The Great Lakes Basin is under severe ecological threat from fracking, bursting pipelines, sulfide mining, abandonment of government environmental regulation, invasive species, warming and lowering of the lakes, etc. This book presents essays on Traditional Knowledge, Indigenous Responsibility, and how Indigenous people, governments, and NGOs are responding to the environmental degradation which threatens the Great Lakes. This volume grew out of a conference that was held on the campus of Michigan State University on Earth Day, 2007.
All of the essays have been updated and revised for this book. Among the presenters were Ward Churchill (author and activist), Joyce Tekahnawiiaks King (Director, Akwesasne Justice Department), Frank Ettawageshik, (Executive Director of the United Tribes of Michigan), Aaron Payment (Chair of the Sault Sainte Marie Tribe of Chippewa Indians), and Dean Sayers (Chief of the Batchewana First Nation). Winona LaDuke (author, activist, twice Green Party VP candidate) also contributed to this volume.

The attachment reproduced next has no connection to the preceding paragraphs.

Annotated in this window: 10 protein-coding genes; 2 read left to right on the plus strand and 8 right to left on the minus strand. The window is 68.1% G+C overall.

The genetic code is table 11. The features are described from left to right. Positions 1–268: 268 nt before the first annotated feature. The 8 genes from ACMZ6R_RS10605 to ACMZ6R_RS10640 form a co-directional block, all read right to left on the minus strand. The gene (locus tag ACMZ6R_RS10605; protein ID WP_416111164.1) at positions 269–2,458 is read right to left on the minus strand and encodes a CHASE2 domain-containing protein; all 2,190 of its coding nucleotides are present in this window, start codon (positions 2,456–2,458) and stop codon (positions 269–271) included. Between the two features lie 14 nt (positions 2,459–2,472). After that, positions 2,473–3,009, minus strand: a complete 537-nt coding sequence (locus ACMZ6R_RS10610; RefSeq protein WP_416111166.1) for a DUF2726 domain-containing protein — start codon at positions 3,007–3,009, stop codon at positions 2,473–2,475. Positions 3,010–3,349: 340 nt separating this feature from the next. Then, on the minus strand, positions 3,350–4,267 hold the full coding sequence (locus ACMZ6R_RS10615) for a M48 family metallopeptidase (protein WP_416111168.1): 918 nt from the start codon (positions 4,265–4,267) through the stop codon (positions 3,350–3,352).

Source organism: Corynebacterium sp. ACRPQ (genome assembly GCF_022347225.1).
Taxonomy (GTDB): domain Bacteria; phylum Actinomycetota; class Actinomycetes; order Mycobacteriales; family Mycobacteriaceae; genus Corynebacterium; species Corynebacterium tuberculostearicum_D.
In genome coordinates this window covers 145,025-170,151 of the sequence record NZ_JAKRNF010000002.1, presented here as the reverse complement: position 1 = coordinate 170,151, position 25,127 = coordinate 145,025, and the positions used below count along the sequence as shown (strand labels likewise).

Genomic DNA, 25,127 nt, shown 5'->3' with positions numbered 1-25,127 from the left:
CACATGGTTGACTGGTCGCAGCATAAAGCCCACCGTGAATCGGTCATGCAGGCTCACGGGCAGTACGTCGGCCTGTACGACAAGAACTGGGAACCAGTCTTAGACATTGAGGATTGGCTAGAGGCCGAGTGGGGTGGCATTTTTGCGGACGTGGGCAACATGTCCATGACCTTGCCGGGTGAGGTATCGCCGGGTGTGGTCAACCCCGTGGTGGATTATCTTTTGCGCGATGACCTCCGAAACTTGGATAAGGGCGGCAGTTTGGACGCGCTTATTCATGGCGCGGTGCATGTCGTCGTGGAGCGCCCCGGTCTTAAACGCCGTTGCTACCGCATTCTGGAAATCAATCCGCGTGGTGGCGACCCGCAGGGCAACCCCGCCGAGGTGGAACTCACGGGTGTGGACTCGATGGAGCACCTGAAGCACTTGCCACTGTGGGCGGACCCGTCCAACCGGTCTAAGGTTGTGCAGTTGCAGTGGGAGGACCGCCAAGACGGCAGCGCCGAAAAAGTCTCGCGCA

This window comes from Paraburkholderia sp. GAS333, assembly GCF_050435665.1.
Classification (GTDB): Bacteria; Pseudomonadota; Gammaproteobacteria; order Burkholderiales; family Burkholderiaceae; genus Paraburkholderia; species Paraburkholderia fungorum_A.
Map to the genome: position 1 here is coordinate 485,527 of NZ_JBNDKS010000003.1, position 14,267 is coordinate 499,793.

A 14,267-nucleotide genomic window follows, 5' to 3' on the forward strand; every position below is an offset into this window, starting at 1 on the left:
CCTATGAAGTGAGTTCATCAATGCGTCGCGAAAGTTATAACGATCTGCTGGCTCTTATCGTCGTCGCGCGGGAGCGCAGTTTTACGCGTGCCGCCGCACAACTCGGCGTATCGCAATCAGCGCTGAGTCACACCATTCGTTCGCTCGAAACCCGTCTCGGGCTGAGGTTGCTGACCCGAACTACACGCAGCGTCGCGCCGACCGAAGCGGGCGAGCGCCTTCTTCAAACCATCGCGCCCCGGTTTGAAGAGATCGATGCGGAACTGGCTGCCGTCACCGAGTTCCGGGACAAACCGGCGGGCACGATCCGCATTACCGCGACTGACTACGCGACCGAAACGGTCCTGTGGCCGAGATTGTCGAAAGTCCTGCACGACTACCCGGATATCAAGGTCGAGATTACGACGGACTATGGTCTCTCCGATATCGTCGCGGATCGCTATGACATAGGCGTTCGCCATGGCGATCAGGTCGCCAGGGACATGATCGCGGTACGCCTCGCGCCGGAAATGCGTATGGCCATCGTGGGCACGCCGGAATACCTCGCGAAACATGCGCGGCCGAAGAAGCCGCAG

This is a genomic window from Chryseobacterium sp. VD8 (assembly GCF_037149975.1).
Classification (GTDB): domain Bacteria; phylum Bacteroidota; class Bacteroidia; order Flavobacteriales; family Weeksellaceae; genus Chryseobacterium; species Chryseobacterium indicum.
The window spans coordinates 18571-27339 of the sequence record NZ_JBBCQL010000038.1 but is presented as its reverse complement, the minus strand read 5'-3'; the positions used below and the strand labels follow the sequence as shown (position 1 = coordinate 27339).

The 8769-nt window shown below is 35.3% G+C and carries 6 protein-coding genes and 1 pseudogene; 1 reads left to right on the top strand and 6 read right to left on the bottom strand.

Adapted from the Introduction by Dr. Phil Bellfy:
"The elements of the relationship that the Great Lakes' ancient peoples had with their environment, developed over the millennia, was based on respect for the natural landscape, pure and simple. The "original people" of this area not only maintained their lives, they thrived within the natural boundaries established by their relationship with the natural world. In today's vocabulary, it may be something as simple as an understanding that if human beings take care of the environment, the environment will take care of them. The entire relationship can be summarized as "harmony and balance, based on respect."